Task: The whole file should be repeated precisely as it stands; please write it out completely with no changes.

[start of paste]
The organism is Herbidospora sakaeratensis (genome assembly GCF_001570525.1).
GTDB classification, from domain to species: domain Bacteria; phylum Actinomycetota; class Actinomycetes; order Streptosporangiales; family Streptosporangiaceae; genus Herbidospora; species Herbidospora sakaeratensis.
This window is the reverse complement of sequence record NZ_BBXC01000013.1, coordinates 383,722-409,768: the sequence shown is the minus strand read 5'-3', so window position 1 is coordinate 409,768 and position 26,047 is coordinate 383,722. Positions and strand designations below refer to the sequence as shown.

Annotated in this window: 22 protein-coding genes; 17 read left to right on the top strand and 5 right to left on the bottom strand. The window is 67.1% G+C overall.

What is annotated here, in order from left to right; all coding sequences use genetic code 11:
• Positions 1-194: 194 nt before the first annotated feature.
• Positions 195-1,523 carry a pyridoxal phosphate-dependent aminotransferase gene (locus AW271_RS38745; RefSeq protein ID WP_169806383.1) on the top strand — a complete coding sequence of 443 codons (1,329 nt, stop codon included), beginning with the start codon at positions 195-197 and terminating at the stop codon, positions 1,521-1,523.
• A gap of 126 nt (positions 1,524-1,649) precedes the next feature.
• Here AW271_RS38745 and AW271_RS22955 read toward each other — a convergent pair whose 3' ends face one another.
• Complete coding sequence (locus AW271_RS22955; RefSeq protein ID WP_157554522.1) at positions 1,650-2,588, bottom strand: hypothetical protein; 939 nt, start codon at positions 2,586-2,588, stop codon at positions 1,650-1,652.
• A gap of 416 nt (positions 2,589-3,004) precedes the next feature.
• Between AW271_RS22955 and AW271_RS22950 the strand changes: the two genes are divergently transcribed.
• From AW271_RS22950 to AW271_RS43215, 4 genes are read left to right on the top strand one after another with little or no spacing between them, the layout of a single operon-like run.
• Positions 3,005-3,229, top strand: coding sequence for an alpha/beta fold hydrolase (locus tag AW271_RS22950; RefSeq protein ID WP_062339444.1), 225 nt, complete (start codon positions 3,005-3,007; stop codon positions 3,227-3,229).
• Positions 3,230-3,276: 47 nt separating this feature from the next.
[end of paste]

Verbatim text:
The organism is Herbidospora sakaeratensis (genome assembly GCF_001570525.1).
GTDB classification, from domain to species: domain Bacteria; phylum Actinomycetota; class Actinomycetes; order Streptosporangiales; family Streptosporangiaceae; genus Herbidospora; species Herbidospora sakaeratensis.
This window is the reverse complement of sequence record NZ_BBXC01000013.1, coordinates 383,722-409,768: the sequence shown is the minus strand read 5'-3', so window position 1 is coordinate 409,768 and position 26,047 is coordinate 383,722. Positions and strand designations below refer to the sequence as shown.

Annotated in this window: 22 protein-coding genes; 17 read left to right on the top strand and 5 right to left on the bottom strand. The window is 67.1% G+C overall.

What is annotated here, in order from left to right; all coding sequences use genetic code 11:
• Positions 1-194: 194 nt before the first annotated feature.
• Positions 195-1,523 carry a pyridoxal phosphate-dependent aminotransferase gene (locus AW271_RS38745; RefSeq protein ID WP_169806383.1) on the top strand — a complete coding sequence of 443 codons (1,329 nt, stop codon included), beginning with the start codon at positions 195-197 and terminating at the stop codon, positions 1,521-1,523.
• A gap of 126 nt (positions 1,524-1,649) precedes the next feature.
• Here AW271_RS38745 and AW271_RS22955 read toward each other — a convergent pair whose 3' ends face one another.
• Complete coding sequence (locus AW271_RS22955; RefSeq protein ID WP_157554522.1) at positions 1,650-2,588, bottom strand: hypothetical protein; 939 nt, start codon at positions 2,586-2,588, stop codon at positions 1,650-1,652.
• A gap of 416 nt (positions 2,589-3,004) precedes the next feature.
• Between AW271_RS22955 and AW271_RS22950 the strand changes: the two genes are divergently transcribed.
• From AW271_RS22950 to AW271_RS43215, 4 genes are read left to right on the top strand one after another with little or no spacing between them, the layout of a single operon-like run.
• Positions 3,005-3,229, top strand: coding sequence for an alpha/beta fold hydrolase (locus tag AW271_RS22950; RefSeq protein ID WP_062339444.1), 225 nt, complete (start codon positions 3,005-3,007; stop codon positions 3,227-3,229).
• Positions 3,230-3,276: 47 nt separating this feature from the next.